Giants of the Bug World
by Cyril Brass
So tell me, how much weight can you lift? 50lbs? 200lbs? Consider lifting 850 times your body weight. That is what Rhinoceros Beetles can lift. In proportion to their own size, Rhinoceros Beetles are the strongest animals in the world. If humans were able to match that incredible strength, we could lift 65 tons.
There are several types of beetles which are classified under Rhinoceros Beetles; Atlas Beetle, Hercules Beetle, Ox Beetle and Elephant Beetle. All these species have developed amazing power and force to forage through the heavy decaying materials on the jungle floor and to dig their way to safety.
I have seen one of these Rhinoceros Beetles, the Elephant Beetle. It was during a visit to a banana plantation deep in the eastern lowland rainforests of Costa Rica. Expecting to see bananas and more bananas, which I did see eventually, I became preoccupied by this giant of the bug world. In the parking lot alongside the banana processing plant, a tall thin man was leaning up against his bicycle holding a piece of banana stalk with a huge black and brown bug resting on it. I had never seen such a big beetle like that before in all my travel adventures. The friendly fellow was as keen to see the reaction on my face as I was excited to see this fierce looking insect. In the photo, you can see just how big this giant bug is by comparing it to the man's fingers holding the stick.
The Elephant Beetles are aptly named from its unmistakable long upward curving horn. This trunk-like horn is only on the males. The large dome body shape, barb-like appendages and head supporting different sized horns makes these creatures especially interesting and unique.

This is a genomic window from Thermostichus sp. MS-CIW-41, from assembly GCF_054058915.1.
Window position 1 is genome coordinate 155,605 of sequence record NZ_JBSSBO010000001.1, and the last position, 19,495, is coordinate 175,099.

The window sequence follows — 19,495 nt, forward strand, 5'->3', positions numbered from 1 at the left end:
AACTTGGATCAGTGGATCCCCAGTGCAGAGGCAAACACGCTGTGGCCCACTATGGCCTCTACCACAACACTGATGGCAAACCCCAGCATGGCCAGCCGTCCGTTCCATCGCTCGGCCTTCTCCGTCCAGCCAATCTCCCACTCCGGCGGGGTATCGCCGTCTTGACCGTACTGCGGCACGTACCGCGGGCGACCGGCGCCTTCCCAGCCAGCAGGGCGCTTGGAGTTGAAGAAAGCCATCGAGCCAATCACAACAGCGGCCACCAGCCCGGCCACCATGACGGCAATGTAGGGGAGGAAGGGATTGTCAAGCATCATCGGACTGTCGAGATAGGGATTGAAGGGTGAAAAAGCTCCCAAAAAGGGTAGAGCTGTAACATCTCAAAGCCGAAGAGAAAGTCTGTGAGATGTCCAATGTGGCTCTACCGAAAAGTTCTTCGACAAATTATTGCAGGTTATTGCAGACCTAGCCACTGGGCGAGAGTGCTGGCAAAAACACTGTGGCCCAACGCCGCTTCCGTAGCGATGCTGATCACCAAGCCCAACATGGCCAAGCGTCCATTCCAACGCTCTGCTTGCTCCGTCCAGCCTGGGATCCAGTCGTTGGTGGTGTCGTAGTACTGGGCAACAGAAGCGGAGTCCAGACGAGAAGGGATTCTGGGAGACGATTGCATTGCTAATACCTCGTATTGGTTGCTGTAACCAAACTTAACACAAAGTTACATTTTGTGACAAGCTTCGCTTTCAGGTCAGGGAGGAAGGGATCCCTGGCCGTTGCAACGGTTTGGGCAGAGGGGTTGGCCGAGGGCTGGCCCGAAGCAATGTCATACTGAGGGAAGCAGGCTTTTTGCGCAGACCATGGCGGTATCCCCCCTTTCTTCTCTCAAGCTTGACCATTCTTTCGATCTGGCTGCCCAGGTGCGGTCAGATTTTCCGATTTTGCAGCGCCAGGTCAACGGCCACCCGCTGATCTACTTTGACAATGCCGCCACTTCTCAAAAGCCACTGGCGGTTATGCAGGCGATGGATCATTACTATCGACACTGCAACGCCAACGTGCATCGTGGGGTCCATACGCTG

Even though Elephant Beetles are one of the largest beetles in the world growing in size up to thirteen centimeters (five inches), spotting them can be a challenge. They are more active at night than during the day when they are hiding under logs and in rotting vegetation away from potential dangers. Plus the life of adult Elephant Beetles is brief, about four months.
With such a threatening appearance, one would think the larger protruding horn would be used to fight off its enemies. However the horn is used for battle with other males for control over food-rich territories and mating grounds. The females choose their mates by who has the biggest resources, the best feeding sites consisting of large decaying trees, where they are able produce offspring. Decay occurs quickly in rainforests so small trees and branches will not support this species of beetle.
The females lay their eggs directly into the rotting trees so the larvae have an immediate source of food when they enter the wild world. The larva stage of their transformation to maturity may take up to four years. Over this lengthy period the larvae are eating machines devouring massive amounts of dead vegetation, forest compost and decaying wood. They eat and eat and eat from where they were hatched and stay there until they reach maturity. Once the Elephant Beetles reach this adult stage, they do not eat much, feeding on nectar, plant sap and rotting fruit but not decaying plant material.
The Elephant Beetles' primary defence is not to fight but to escape from its predators such as snakes and birds. The powerful horn burrows deep into the thick decaying plant material away from its attackers.
These giant insects are harmless to humans unable to bite, sting or stab you with their horns.
Humans, on the other hand, are the Elephant Beetles biggest threat today. More and more rainforests are being destroyed resulting in lost habitats. Their primary habitats are located in the tropical rainforests of Central America and South America. With the large trees cut down and removed, it is difficult for the females to find adequate breeding sites. The Elephant Beetles are important creatures to tropical rainforests as they play a significant function in the breaking down and recycling of dead plant material back into the ecosystem.
The Elephant Beetle.....an insect of enormous size.....a bug with incredible strength.....a beetle with a vital role in our environment.
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